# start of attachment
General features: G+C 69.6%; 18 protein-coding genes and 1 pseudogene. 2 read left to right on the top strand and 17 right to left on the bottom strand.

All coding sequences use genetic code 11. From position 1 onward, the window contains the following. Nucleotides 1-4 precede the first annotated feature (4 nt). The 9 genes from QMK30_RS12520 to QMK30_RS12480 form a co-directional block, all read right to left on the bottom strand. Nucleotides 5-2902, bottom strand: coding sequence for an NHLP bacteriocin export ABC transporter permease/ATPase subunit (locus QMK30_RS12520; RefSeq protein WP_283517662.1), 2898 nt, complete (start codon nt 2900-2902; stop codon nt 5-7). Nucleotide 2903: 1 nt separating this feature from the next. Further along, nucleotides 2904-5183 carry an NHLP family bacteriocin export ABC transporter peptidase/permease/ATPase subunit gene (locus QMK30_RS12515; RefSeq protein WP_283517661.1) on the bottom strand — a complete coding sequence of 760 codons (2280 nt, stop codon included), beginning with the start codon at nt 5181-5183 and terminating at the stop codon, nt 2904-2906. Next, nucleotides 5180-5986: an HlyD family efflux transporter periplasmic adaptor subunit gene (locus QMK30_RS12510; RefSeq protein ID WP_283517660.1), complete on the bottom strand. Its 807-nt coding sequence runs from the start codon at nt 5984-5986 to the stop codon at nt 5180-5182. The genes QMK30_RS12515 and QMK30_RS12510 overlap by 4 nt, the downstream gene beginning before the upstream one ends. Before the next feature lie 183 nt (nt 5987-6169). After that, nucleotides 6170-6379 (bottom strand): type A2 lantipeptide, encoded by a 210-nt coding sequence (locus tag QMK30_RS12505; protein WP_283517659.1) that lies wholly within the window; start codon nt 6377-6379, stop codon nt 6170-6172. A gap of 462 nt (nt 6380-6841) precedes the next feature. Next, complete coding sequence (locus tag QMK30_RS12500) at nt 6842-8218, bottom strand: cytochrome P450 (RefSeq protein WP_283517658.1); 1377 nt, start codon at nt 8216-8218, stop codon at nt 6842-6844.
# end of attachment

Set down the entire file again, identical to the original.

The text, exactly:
General features: G+C 69.6%; 18 protein-coding genes and 1 pseudogene. 2 read left to right on the top strand and 17 right to left on the bottom strand.

All coding sequences use genetic code 11. From position 1 onward, the window contains the following. Nucleotides 1-4 precede the first annotated feature (4 nt). The 9 genes from QMK30_RS12520 to QMK30_RS12480 form a co-directional block, all read right to left on the bottom strand. Nucleotides 5-2902, bottom strand: coding sequence for an NHLP bacteriocin export ABC transporter permease/ATPase subunit (locus QMK30_RS12520; RefSeq protein WP_283517662.1), 2898 nt, complete (start codon nt 2900-2902; stop codon nt 5-7). Nucleotide 2903: 1 nt separating this feature from the next. Further along, nucleotides 2904-5183 carry an NHLP family bacteriocin export ABC transporter peptidase/permease/ATPase subunit gene (locus QMK30_RS12515; RefSeq protein WP_283517661.1) on the bottom strand — a complete coding sequence of 760 codons (2280 nt, stop codon included), beginning with the start codon at nt 5181-5183 and terminating at the stop codon, nt 2904-2906. Next, nucleotides 5180-5986: an HlyD family efflux transporter periplasmic adaptor subunit gene (locus QMK30_RS12510; RefSeq protein ID WP_283517660.1), complete on the bottom strand. Its 807-nt coding sequence runs from the start codon at nt 5984-5986 to the stop codon at nt 5180-5182. The genes QMK30_RS12515 and QMK30_RS12510 overlap by 4 nt, the downstream gene beginning before the upstream one ends. Before the next feature lie 183 nt (nt 5987-6169). After that, nucleotides 6170-6379 (bottom strand): type A2 lantipeptide, encoded by a 210-nt coding sequence (locus tag QMK30_RS12505; protein WP_283517659.1) that lies wholly within the window; start codon nt 6377-6379, stop codon nt 6170-6172. A gap of 462 nt (nt 6380-6841) precedes the next feature. Next, complete coding sequence (locus tag QMK30_RS12500) at nt 6842-8218, bottom strand: cytochrome P450 (RefSeq protein WP_283517658.1); 1377 nt, start codon at nt 8216-8218, stop codon at nt 6842-6844.